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SBD/14/Leagues Governing Bodies
NBA NEGOTIATIONS CONTINUE AS OFF- SEASON LOCKOUT LOOMS
Published June 14, 1995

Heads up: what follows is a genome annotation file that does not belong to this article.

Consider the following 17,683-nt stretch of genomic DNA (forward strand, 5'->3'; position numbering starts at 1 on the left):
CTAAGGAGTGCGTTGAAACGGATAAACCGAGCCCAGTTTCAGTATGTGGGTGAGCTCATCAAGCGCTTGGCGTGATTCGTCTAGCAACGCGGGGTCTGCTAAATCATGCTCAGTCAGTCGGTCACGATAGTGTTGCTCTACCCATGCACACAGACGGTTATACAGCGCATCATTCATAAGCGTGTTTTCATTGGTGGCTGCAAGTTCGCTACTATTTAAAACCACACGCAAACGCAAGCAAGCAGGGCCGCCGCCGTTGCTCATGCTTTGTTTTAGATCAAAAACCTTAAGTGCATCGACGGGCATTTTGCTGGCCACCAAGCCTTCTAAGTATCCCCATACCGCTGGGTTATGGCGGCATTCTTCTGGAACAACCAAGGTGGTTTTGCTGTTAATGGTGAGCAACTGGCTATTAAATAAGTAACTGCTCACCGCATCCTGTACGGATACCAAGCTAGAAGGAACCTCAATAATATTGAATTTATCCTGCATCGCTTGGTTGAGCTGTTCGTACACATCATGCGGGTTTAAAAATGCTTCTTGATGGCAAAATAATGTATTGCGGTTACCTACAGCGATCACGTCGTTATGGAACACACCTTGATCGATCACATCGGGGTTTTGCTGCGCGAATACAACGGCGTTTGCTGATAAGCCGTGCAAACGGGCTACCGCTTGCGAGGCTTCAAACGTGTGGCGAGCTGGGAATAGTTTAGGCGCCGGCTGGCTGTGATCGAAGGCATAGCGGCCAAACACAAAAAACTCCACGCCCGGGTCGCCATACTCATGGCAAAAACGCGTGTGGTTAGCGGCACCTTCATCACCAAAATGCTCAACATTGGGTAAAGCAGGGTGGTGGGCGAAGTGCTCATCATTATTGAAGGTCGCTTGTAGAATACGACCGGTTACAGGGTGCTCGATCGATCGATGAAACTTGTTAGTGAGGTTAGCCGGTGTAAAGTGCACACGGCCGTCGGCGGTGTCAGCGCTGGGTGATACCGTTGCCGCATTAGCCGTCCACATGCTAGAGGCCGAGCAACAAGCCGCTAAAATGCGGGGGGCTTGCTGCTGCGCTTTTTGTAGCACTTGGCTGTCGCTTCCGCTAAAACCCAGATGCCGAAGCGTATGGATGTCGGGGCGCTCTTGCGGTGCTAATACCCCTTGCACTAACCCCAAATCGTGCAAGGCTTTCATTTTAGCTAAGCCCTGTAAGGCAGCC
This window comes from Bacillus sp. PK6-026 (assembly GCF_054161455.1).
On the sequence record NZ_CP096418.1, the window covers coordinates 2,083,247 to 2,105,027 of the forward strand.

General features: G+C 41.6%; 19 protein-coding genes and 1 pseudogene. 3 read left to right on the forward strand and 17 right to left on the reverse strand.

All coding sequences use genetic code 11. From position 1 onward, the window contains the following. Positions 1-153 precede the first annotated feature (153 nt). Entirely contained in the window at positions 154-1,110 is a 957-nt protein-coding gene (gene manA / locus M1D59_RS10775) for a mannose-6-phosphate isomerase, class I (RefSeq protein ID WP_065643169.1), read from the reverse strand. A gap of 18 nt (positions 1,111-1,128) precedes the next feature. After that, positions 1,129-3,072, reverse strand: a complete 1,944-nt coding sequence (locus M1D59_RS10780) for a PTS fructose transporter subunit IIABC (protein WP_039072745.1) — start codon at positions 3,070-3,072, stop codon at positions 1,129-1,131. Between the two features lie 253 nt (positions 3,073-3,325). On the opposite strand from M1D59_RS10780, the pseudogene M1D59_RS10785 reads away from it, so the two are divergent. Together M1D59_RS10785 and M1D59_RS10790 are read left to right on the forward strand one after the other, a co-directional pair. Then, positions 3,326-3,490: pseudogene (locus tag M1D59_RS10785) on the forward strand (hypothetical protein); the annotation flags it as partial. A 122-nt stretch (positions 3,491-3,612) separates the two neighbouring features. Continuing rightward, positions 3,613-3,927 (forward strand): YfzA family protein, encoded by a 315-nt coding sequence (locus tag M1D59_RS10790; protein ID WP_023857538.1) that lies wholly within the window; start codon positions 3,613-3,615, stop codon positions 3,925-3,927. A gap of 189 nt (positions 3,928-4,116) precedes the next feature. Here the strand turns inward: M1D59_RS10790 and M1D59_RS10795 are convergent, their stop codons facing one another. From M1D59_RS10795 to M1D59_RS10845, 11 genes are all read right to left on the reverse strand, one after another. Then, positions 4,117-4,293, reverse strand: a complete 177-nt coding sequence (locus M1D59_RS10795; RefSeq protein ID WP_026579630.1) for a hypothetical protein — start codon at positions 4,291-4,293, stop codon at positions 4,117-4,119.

Representatives of the NBA and its players union met for 10 hours in New York yesterday "as the first work stoppage in league history loomed, possibly less than 24 hours away," according to Mark Asher in this morning's WASHINGTON POST. The sides ended yesterday's talks without an agreement, and a source "with ties to the players" said that if the Finals end tonight, "it's unlikely an agreement will have been reached." The source did say that a lockout could be averted by extending the no-free agent signing, no-renegotiation moratorium that went along with the no-strike, no-lockout deal for this season. NBPA Exec Dir Simon Gourdine said the talks will resume today. NBA Deputy Commissioner Russ Granik and two attorneys will represent the league, as Commissioner David Stern has traveled to Houston for Game 4. The NBA dispute mainly concerns how the league's revenues will be divided. As one team exec said: "Thank God this one's over splitting the money, not ideology" (WASHINGTON POST, 6/14). In Orlando, Tim Povtak reports that the two sides "inched closer" to an agreement yesterday and that Granik and Gourdine have scheduled meetings for this morning to report any progress to their respective constituents. Magic Player Rep Donald Royal, on reports that a lockout would commence immediately after the Finals: "I think that really got everyone's attention" (ORLANDO SENTINEL, 6/14). The N.Y. TIMES lists three ways the negotiations will end, according to several league officials: 1) A summer lockout; 2) An extension of the signing moratorium -- if there is progress; and 3) An agreement will be reached this week -- "but that possibility seemed highly unlikely" (N.Y. TIMES, 6/14). WHY US, WHY NOW? NBC's Bob Costas, on the timing of letting the possible lockout "come to light" before the Finals are over: "Maybe the thinking is to not let this go to brinksmanship -- to bring the issue to a head in the offseason, rather than when the clock begins ticking like crazy" (USA TODAY, 6/14). On ESPN's "Up Close," Lakers Exec VP of Basketball Ops Jerry West would not comment on the labor situation, nor answer whether the league has threatened teams with a "gag order." West: "The league as a whole is prospering beautifully, and I think that if any of us -- players, management -- if we would do anything to inhibit this almost cult following that we have in the NBA today, we wouldn't be very far sighted" (ESPN, 6/13).